School programs are needed to educate young boys about the damage caused by violence against women. They need to be taught to value girls as people. And they need to understand that no matter how a woman acts or dresses, men do not have the right to rape her. School programs are also needed to teach young girls self-defense and assertiveness. Most importantly, young girls need to learn to value themselves. Unlike what they are shown daily on popular evening soap operas on TV, they must be taught that it is right for women to stand up for themselves and their wellbeing. It is right for them to speak out against wrongdoing. And they should be taught that if they are raped or molested or abused in any way, the shame and the responsibility and the blame lies entirely with the offender, not the victim. And since many teachers and educational administrators are women themselves, they may well be sympathetic to these efforts.

Such messages also need to be reinforced at home. Women in any position of strength and independence have a responsibility to teach their sons to respect the female gender, their daughters to respect themselves, and both that violence is not an acceptable part of any tradition or culture.

Bollywood actors could also get into the act. Instead of just tweeting their indignation for a couple of days before moving on to advertise biscuits and skin-fairness creams, they could use their mass popularity to promote respectful behavior towards women. The venerable Amitabh Bachchan could gently but firmly impart words of wisdom from his position as a father figure. The macho young guns -- like John Abraham and Salman Khan and Akshay Kumar -- could explain that violence against women is just not cool. Actresses of all ages, from Anushka Sharma to Sridevi, could state solemnly that they could only respect men who respect them.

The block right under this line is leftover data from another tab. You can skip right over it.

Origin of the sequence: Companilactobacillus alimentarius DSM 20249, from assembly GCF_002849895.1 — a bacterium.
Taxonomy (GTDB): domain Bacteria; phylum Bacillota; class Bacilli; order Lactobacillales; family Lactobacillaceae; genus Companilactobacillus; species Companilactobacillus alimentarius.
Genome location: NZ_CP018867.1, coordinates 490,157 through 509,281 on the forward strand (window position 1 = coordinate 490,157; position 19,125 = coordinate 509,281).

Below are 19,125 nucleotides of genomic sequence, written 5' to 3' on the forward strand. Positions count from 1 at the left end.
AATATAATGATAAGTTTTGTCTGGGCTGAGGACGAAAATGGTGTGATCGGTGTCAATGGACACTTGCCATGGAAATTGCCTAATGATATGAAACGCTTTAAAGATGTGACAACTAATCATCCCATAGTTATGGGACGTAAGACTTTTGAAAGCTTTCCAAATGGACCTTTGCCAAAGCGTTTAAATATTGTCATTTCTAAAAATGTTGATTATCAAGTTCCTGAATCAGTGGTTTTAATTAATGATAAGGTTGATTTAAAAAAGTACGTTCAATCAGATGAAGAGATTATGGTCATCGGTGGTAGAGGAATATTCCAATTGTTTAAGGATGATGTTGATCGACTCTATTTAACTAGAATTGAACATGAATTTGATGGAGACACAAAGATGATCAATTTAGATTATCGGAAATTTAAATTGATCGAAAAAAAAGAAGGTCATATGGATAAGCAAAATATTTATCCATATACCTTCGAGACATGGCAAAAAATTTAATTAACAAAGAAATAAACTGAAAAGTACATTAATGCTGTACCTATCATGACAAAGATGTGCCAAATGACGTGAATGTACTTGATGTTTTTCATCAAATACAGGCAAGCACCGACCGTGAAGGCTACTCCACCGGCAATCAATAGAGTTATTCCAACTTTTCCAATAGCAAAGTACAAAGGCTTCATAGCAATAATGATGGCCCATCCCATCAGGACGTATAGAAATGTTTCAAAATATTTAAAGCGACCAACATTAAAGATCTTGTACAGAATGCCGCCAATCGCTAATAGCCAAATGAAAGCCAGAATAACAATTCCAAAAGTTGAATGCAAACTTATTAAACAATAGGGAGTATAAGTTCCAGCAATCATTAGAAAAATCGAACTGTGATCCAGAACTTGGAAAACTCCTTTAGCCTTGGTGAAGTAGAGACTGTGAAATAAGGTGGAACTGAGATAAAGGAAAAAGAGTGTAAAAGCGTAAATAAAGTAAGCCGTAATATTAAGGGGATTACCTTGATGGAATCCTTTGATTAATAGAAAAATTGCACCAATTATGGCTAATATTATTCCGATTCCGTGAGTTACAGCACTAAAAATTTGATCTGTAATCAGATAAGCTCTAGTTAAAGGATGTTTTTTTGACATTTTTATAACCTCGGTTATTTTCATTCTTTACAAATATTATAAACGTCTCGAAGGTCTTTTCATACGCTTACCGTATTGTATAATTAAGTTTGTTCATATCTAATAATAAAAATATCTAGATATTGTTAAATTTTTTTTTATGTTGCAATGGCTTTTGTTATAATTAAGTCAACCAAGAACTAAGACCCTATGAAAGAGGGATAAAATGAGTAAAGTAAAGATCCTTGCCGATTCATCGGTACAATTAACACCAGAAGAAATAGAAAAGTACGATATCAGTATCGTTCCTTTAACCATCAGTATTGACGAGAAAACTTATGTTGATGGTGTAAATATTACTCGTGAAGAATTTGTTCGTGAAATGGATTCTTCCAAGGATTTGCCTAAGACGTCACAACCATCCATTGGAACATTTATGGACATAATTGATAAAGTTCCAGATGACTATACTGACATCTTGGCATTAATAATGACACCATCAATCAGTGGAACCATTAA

Gender-sensitive education is also needed for the police force. Apart from having more women police officers, the male officers must change their long-entrenched habit of harassing the victim, sometimes even to the point of raping her again themselves. Such behavior should be treated with zero tolerance.

The prognosis for India is uncertain. It is certainly too late for the young lady, who died just before the New Year; her injuries were too severe. It may also already be too late to change the mindset of the majority of today's generation of Indian men and therefore also too late to help the majority of today's generation of Indian women. However, using the strength of those who have been moved by this case, a cure is possible. If over the coming years we can educate children throughout India to value women as equal to men, India has the chance for deep and permanent healing, for a less violent future, and for genuine social progress.

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Ranjani Iyer Mohanty is a writer and editor based in India. Her articles have appeared in The International Herald TribuneThe New York TimesThe Christian Science Monitor, and The Wall Street Journal.